Do you think a political settlement is still possible?
Union Home Minister Amit Shah ji is trying his best. He is visiting Manipur on May 29 and staying there for three days. Let us hope the situation calms down. The Centre is fiercely neutral while dealing with all communities. I believe with the kind of time and energy Mr. Shah is spending in the northeast, a positive result will emerge. There is never a linear formula in the northeast. Tribal communities are friendly, but when an issue flares up, you can’t resolve it by just sitting across the table over coffee.
You have a role in Tripura also. Do you expect TIPRA Motha to be part of the BJP government soon?
It is important to keep a line of communication open with the TIPRA Motha. After all he [Pradyot Bikram Manikya Debbarma of the erstwhile Tripura royal family who is chairman of the Tipraha Indigenous Progressive Regional Alliance] won 14 seats. We have to respect the people’s verdict. We are engaging with him to resolve the issues of tribal people, but we have not made up our mind on making a political adjustment. If you join hands without resolving the bigger issue [of autonomy for tribal regions], people will see it as opportunism. It will not be good for the BJP and the TIPRA Motha.The Union Home Minister and the State government are in touch with the party.
South India still remains a barrier for the BJP. Do you think your Assam strategy will be useful in the south?
We lost Karnataka, but still retained 36% of the vote share. In Bengaluru, we had a spectacular result. Out of the five southern States, we are not that strong electorally only in Kerala and Tamil Nadu. We are now ready for a breakthrough in Tamil Nadu. From now on, we will keep on growing in the State. The Prime Minister’s outreach to Tamils is already a success socially. Electorally, it might take a little more time. Kerala is divided into three parts: Christians, Hindus and Muslims. A large number of Hindus are ideologically with the Left. Now, new combinations are emerging. Not only Hindus but also Christians are realising the threat from jihad is imminent. Even Muslims are thinking about the fundamentalist element in Kerala, which is giving the State a negative image.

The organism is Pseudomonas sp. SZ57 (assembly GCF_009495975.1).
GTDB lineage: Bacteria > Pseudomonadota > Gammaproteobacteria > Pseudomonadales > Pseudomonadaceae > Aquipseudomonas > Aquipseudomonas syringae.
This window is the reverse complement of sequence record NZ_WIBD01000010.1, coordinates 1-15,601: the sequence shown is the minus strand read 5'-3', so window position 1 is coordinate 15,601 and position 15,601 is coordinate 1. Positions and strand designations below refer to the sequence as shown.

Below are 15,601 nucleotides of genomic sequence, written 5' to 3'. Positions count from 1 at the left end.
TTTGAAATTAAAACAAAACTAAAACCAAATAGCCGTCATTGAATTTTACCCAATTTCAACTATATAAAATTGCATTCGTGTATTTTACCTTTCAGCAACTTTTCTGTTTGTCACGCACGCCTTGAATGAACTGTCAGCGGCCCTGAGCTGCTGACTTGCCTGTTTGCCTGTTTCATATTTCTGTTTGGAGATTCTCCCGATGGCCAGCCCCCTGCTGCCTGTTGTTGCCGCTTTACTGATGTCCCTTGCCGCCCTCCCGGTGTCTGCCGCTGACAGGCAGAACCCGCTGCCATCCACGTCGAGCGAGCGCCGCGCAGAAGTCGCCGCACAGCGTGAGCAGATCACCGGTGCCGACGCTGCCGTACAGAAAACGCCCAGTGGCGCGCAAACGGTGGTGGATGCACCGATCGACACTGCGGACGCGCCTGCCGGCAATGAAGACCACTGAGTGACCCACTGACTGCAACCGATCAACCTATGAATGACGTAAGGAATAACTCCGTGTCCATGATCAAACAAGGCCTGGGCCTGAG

So, what do you make of all the talks of Opposition unity?
It is not organic, like it happened under Jayaprakash Narayan or V.P. Singh. Today, those who are facing cases [being probed by the Central Bureau of Investigation or the Enforcement Directorate] are uniting to save themselves. So, the people of India see that as a desperate plot to protect themselves. A combination of desperate people who are facing corruption investigations can never win people’s hearts. I can clearly see 300-plus seats for Narendra Modi in 2024.
Going back to the CAA question, are you going to wait for the SC verdict? It won’t be implemented before that?
Whenever the Government of India rules are notified, we will implement it.
You are not planning to revise the NRC in Assam?
We should not discuss CAA and NRC [National Register of Citizens] together. CAA is just about giving citizenship to people who fled neighbouring countries because they don’t belong to a particular religion. So, giving citizenship to the minority population of Pakistan, Afghanistan and Bangladesh has nothing to do with revision of NRC or NPR [National Population Register]. These two issues are fundamentally different and the Government of India is on record denying any move to have a nationwide NRC. We want to include Hindus, Christians, Buddhists, Jains… If they are granted citizenship of this country, then their names will be automatically entered in all documents. The so-called secular people are making this into a battle of prestige. They also know that it is not going to dramatically change anything in India, we are talking about people who are already here. No fresh people will come. Now you say, ‘Give to Muslims also’.
Now, giving citizenship to Muslims means you are inviting people. Yes, suppose tomorrow we identify some Muslim as a foreigner, and Bangladesh says, ‘We are not going to accept them’, how can you push them away? They will be here only, but methodology will be different to deal with that situation. So, I think the Muslim community or the so-called secular people should engage in that discussion, rather than opposing the law. Every day, we see what is happening in Afghanistan, and what happened in Bangladesh. Let’s bring lasting communal harmony. Most of the Muslims are not taking it as a prestige issue, but some are. And this is not a BJP agenda. Even former Prime Minister Manmohan Singh advocated for citizenship to Hindu, Sikhs, Christian suffering in Bangladesh, Pakistan and Afghanistan. This is a bipartisan issue. I don’t know how it has become a partisan issue, how it can become a prestigious battle; it should not have.